So, Leipzig! I went to Leipzig for a few days over New Year's with Maxim and his family, which was somewhat of an exciting first for me. Other than Berlin, it was my first time in the former East Germany, the part that was under Soviet-supported, communist control from the end of WWII until 1990. (I guess it wasn't actually my first time in the former East, since half of Berlin was also part of East Germany, but somehow it feels different.) Before we got to Leipzig I really had no idea what to expect of it, since I had heard almost nothing about it except the name. Based on the fact that it used to be part of a separate communist country, I thought it might not be as nice to look at as other parts of Germany (due to bland Soviet-style architecture), but that didn't turn out to be true.
|Notice what he's holding in his hand? lol|
Just because it was it prettier than I expected doesn't mean it wasn't different, though. Compared to other cities I've been to in Germany, Leipzig seemed to be on a different scale. Not in terms of the population or the total area of the city, but in terms of the size of the buildings and how the city is laid out. Other than the pedestrian-only streets in the downtown shopping area, the main roads were wider and there was often more space around them than I usually see. There were many large, grand buildings that we drove by on our way into the city, and the opera house and the large square in front of it gave the entrance to the shopping streets an air of grandeur (unfortunately I didn't get pictures of those). And one of the highlights of the trip, the Rathaus (city hall), continued the trend of grandeur:
|It's so big I couldn't get it all in the picture!|
|This is one of my favorite pictures from this trip.|
|Panorama of the front.|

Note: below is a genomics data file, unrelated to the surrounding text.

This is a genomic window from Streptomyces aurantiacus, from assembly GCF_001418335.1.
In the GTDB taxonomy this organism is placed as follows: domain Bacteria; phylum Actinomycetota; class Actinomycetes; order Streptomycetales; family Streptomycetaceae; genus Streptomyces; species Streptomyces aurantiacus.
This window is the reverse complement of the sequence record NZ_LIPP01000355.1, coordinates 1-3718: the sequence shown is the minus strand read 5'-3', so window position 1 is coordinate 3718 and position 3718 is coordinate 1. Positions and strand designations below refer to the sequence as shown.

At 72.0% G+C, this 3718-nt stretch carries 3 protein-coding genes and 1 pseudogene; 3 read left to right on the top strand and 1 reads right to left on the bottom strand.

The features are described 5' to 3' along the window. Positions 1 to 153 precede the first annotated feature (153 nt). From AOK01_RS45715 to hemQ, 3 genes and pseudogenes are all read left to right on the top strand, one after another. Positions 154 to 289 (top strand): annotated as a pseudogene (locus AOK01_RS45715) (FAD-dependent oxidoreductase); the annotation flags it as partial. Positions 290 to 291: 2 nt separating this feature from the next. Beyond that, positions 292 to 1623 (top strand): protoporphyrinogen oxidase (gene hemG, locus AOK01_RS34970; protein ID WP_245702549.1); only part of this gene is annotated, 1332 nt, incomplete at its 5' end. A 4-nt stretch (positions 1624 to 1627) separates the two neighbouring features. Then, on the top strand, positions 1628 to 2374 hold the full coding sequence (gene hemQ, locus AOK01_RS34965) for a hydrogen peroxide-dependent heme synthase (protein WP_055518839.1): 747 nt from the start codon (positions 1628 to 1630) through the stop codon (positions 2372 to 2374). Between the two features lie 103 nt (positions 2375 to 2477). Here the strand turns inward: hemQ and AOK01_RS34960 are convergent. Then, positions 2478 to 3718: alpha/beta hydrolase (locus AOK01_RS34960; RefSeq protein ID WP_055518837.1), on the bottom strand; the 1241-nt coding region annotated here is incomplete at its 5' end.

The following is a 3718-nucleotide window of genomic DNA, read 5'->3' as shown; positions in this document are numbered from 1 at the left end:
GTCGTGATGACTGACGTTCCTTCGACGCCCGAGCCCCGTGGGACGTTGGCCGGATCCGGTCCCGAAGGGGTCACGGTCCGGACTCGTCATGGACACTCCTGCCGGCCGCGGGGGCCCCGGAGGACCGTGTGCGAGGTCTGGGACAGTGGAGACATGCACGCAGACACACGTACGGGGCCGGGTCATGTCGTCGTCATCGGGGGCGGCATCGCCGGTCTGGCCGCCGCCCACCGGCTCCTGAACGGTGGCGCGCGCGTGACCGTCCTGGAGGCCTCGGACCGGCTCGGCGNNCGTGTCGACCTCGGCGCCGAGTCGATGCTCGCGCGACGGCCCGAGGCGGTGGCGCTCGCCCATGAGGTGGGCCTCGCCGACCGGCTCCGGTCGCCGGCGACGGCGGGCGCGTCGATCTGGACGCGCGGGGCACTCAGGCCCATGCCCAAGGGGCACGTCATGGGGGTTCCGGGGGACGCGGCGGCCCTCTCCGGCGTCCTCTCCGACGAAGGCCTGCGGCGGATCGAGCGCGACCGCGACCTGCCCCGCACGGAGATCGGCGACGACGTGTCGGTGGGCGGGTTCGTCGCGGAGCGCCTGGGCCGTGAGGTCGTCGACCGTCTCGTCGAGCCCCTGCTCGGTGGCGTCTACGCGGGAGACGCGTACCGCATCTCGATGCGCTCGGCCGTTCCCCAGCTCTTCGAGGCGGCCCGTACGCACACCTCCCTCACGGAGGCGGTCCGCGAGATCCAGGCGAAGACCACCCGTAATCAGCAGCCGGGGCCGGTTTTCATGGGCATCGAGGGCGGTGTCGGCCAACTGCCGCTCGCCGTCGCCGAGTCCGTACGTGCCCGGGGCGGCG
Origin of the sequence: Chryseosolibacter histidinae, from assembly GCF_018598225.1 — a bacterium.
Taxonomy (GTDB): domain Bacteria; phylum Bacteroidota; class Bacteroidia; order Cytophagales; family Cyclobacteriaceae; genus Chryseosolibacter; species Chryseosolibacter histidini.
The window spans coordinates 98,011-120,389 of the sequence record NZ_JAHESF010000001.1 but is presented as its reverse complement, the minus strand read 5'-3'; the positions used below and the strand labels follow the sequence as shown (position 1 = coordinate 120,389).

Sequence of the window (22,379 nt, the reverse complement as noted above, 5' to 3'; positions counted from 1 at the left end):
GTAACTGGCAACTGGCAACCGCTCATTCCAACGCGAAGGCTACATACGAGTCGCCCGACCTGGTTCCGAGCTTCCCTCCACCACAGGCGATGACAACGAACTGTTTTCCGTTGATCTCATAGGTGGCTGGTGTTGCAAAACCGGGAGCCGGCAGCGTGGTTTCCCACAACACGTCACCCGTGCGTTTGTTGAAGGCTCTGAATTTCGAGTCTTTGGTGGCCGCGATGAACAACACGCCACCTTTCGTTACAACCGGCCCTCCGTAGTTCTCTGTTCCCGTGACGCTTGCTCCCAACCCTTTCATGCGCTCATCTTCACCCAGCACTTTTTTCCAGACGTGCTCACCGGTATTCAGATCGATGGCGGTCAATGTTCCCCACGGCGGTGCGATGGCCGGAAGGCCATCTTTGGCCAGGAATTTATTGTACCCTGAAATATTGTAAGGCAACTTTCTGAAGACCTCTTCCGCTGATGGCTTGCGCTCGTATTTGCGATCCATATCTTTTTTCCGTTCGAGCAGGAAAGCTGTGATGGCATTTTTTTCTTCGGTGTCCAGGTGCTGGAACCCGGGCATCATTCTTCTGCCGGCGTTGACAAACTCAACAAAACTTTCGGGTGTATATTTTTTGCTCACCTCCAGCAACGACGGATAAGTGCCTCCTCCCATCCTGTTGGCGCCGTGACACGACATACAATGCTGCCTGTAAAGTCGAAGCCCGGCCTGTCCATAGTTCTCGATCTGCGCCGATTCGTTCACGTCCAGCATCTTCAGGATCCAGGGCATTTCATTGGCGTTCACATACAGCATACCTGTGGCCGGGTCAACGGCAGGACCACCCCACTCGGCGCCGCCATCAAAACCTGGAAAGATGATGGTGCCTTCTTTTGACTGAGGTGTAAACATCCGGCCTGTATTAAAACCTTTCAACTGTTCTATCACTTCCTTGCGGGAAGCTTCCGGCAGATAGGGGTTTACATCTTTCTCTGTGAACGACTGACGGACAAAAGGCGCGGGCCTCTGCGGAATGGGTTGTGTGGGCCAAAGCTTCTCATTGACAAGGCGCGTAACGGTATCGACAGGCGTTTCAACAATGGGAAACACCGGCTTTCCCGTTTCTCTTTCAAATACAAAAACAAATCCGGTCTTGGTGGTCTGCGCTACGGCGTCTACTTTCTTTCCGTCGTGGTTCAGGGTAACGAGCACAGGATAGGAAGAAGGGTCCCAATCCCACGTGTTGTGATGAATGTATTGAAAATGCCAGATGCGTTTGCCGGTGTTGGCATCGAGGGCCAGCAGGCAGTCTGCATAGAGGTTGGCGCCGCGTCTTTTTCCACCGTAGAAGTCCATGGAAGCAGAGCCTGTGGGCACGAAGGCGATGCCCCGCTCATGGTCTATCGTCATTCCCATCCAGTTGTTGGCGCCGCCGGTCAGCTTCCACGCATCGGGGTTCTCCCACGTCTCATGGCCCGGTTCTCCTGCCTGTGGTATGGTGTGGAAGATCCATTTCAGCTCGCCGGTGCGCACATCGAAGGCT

In the last picture you can really see the scale of the monument. Can you spot the people walking around near the base? This thing is simply enormous and certainly fits well with the grand scale I was talking about. (There's also a museum inside, but it was closed the day we went.)
Another highlight was climbing to the top of the tallest building in Leipzig, the City-Hochhaus. (I didn't get a picture of the building, but you can see it in the background of the second picture from the top earlier in this post.) Luckily we didn't have to walk up all 36 flights of stairs; there was an elevator that brought us most of the way to the top and then we climbed the last two stories ourselves. The view from the top was worth it, despite the wind.
|Here you can see the Rathaus that I showed pictures of before.|
And of course it wouldn't be Germany without a museum teaching us about the consequences of World War II. In contrast to Dachau, which as all about the Holocaust, and Berlin, where I was reminded of the cultural repercussions of WWII, in Leipzig the lessons were about life in East Germany under the communist rein of the GDR (German Democratic Republic). The museum in question is the "Runde Ecke" Memorial Museum, which is housed in the building where the Stasi (Staatssicherheit or "state security") offices used to be.
During the years after World War II, the Soviet-supported German Democratic Republic (ironically named because it was neither democratic nor a republic), was run essentially as a dictatorship by a very powerful communist government. The GDR, by way of the Stasi, conducted extensive surveillance of its own people and employed large numbers of average citizens to spy on their neighbors, friends and families. Surveillance reports from these average citizens were cataloged and kept, and to this day anyone who lived in the GDR can go to the office where the records are now held and request any reports that may have been collected about them during that time.